Coronavirus: Iran's vice-president diagnosed with disease as outbreak spreads

Masoumeh Ebtekar among 254 confirmed cases in the country, where 26 people have been killed by the virus

Chris Baynes
Thursday 27 February 2020 15:17 GMT
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Iran's deputy health minister looks unwell as he mops his brow just before testing positive for Coronavirus

Iran’s vice-president has been diagnosed with coronavirus, state media have reported, as the country struggles to stop the spread of the disease.

Masoumeh Ebtekar is among 254 people infected with the virus in the Middle Eastern nation, where 26 people have been killed.

The vice-president for women and family affairs is better known internationally as the English-language spokeswoman for the hostage-takers who seized the US embassy in Tehran in 1979, sparking a 444-day diplomatic crisis.

Iran’s deputy health minister tested positive for the virus earlier this week, hours after appearing visibly unwell at a press conference during which he denied the government was suppressing the scale of the outbreak.

Coronavirus cases in Iran spiked by 106 over the last 24 hours, the country’s health ministry announced on Thursday. The country’s death toll from the outbreak is higher than any country except China, where the epidemic began.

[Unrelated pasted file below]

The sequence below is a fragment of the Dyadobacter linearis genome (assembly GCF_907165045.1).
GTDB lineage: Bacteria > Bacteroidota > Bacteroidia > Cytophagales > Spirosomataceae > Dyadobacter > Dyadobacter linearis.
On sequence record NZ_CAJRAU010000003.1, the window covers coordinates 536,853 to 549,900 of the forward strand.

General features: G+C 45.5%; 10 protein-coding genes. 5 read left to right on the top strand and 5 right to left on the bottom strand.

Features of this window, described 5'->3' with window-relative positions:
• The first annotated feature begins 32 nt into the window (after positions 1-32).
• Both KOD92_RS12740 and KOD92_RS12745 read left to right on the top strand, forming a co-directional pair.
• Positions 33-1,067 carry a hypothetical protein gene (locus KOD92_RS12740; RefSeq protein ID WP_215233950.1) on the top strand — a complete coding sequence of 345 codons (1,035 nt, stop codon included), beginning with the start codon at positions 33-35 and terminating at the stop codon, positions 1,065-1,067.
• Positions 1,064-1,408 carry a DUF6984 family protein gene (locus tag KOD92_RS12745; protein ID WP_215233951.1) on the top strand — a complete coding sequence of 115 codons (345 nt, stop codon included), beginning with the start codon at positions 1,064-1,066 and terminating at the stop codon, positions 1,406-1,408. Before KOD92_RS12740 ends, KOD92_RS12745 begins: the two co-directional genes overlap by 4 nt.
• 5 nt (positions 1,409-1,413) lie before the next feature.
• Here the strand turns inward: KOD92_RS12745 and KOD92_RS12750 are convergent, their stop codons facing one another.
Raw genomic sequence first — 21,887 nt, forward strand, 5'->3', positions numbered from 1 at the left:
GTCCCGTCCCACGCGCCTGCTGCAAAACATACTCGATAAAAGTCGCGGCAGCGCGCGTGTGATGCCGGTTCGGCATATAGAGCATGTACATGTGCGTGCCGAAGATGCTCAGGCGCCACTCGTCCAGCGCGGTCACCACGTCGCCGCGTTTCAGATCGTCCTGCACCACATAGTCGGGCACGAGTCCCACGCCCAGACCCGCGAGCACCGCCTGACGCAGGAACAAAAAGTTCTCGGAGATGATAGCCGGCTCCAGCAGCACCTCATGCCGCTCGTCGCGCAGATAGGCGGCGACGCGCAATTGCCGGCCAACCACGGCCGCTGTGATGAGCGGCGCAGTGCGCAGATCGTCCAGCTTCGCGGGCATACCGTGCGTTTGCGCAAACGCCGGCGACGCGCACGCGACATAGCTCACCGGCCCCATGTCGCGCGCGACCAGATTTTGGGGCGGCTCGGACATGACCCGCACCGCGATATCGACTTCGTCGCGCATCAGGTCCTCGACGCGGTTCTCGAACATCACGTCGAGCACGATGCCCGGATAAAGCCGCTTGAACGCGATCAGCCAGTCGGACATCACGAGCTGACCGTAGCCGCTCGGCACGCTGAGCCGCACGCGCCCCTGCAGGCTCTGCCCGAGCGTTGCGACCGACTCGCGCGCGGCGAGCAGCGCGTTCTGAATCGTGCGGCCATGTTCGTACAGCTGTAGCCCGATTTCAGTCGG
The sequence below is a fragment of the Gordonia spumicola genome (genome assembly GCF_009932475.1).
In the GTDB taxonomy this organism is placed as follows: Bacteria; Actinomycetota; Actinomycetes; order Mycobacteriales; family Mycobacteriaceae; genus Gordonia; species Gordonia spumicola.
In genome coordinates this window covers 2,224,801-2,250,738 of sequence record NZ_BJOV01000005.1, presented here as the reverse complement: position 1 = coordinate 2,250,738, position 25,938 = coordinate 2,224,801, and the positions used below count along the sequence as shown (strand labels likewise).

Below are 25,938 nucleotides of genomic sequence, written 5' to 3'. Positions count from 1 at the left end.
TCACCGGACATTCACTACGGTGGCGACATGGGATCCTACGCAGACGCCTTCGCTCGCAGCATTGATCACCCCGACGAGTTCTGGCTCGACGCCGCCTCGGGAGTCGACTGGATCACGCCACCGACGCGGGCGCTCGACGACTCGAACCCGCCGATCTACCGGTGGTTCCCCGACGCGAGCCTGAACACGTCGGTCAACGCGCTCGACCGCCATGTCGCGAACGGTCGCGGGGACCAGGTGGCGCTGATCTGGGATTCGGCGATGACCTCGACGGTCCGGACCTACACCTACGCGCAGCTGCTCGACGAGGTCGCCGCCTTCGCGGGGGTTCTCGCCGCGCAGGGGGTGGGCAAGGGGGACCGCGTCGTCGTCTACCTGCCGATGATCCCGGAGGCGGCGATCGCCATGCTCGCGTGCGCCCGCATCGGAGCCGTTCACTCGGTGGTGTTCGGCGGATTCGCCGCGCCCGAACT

The outbreak has prompted Iranian authorities to cancel Friday prayers in Tehran. Health ministry spokesman Kianush Jahanpur said there were also plans to impose restrictions at some holy Muslim sites but the plan “needs the approval of the president before being carried out”.

Mr Jahanpur, speaking to state TV, urged Iranians to avoid “unnecessary trips inside the country”.

State news agency IRNA said Chinese citizens have been banned from entering the country. Similar restrictions have been implemented by dozens of other nations including the US, Russia, South Korea and Australia in a bid to stem the spread of coronavirus.

Michael Ryan, executive director of the World Health Organisation’s emergencies programme, said Iran’s 10 per cent mortality rate – five times higher than China – was probably due to milder cases of the disease not being picked up.

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